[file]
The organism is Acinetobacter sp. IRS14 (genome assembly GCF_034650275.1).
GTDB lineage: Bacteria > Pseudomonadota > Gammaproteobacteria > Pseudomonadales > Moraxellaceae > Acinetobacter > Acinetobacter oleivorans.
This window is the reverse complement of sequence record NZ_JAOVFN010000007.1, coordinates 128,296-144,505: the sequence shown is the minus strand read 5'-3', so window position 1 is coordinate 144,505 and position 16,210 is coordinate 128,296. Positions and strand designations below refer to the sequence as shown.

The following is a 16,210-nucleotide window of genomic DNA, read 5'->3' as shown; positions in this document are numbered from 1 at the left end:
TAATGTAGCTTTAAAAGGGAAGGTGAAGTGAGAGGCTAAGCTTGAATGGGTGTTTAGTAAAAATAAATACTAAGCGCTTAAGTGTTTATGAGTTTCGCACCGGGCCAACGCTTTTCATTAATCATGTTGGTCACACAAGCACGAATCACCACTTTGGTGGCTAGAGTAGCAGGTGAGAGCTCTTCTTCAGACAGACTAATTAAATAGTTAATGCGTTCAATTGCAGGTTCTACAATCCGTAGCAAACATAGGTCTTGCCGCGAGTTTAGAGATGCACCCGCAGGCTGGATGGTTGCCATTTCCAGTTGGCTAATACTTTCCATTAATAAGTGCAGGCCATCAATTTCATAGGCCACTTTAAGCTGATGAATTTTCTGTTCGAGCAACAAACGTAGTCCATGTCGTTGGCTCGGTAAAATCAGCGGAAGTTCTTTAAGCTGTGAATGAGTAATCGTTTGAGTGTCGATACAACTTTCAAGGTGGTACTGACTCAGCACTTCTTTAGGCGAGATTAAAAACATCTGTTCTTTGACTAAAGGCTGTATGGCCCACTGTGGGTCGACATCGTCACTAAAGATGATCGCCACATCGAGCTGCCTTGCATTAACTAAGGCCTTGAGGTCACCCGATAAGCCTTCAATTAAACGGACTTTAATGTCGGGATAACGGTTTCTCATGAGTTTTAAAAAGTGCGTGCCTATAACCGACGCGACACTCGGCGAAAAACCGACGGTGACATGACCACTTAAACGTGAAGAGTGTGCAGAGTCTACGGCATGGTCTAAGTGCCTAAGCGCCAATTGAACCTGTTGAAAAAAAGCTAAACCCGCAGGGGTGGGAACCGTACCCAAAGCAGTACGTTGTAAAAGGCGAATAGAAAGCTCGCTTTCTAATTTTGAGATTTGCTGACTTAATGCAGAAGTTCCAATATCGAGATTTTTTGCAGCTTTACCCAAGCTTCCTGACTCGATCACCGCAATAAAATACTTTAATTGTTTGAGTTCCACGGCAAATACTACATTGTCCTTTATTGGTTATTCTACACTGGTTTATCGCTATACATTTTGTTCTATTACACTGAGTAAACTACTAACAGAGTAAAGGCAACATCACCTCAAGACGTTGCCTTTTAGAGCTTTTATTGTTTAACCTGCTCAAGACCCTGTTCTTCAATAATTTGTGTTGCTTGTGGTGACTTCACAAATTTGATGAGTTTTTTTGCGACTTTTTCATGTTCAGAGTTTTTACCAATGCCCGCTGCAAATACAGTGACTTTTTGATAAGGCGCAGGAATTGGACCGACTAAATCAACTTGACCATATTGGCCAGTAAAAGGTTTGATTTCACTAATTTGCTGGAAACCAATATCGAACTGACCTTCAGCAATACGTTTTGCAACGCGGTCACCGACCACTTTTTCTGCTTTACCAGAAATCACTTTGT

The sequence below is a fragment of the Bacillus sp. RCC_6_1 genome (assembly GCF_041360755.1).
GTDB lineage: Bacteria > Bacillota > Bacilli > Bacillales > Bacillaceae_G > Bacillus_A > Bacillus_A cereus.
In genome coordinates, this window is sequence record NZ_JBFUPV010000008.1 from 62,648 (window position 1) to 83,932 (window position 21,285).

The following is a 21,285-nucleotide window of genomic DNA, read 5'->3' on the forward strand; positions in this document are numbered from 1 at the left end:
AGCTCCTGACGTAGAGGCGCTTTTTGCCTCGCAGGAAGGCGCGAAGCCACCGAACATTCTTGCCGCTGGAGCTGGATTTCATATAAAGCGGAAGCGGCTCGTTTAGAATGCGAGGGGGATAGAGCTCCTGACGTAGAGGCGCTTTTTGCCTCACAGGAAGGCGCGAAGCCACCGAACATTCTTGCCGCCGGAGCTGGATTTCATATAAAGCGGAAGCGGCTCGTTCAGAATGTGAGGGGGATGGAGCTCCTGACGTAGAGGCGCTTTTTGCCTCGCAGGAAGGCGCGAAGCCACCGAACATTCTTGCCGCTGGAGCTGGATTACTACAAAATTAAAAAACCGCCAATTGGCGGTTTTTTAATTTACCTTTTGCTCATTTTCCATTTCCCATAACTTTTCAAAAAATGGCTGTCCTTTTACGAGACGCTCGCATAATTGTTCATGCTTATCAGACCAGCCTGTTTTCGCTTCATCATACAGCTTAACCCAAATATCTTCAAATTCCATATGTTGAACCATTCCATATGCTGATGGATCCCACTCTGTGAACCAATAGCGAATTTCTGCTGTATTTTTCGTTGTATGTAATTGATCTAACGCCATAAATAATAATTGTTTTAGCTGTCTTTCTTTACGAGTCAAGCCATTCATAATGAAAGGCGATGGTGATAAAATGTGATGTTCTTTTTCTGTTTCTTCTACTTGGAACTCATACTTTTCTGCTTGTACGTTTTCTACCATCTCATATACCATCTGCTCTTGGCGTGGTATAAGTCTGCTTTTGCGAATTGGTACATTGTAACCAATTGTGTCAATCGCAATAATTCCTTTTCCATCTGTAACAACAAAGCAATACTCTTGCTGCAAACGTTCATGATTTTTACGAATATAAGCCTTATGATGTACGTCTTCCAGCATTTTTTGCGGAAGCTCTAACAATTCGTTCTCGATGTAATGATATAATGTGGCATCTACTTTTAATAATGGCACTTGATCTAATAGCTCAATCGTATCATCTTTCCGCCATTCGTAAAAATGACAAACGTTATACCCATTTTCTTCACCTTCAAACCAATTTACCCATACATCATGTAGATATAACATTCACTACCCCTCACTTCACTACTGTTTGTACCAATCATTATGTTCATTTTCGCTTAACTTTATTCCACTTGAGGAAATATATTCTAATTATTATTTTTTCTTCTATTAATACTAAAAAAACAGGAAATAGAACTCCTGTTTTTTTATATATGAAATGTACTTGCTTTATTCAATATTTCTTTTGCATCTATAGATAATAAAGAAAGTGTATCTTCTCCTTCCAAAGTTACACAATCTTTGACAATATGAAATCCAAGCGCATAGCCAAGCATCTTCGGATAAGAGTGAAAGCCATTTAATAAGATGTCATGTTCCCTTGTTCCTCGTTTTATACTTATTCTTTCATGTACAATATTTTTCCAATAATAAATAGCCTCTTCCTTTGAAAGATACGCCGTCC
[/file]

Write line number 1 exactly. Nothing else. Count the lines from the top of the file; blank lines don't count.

The organism is Acinetobacter sp. IRS14 (genome assembly GCF_034650275.1).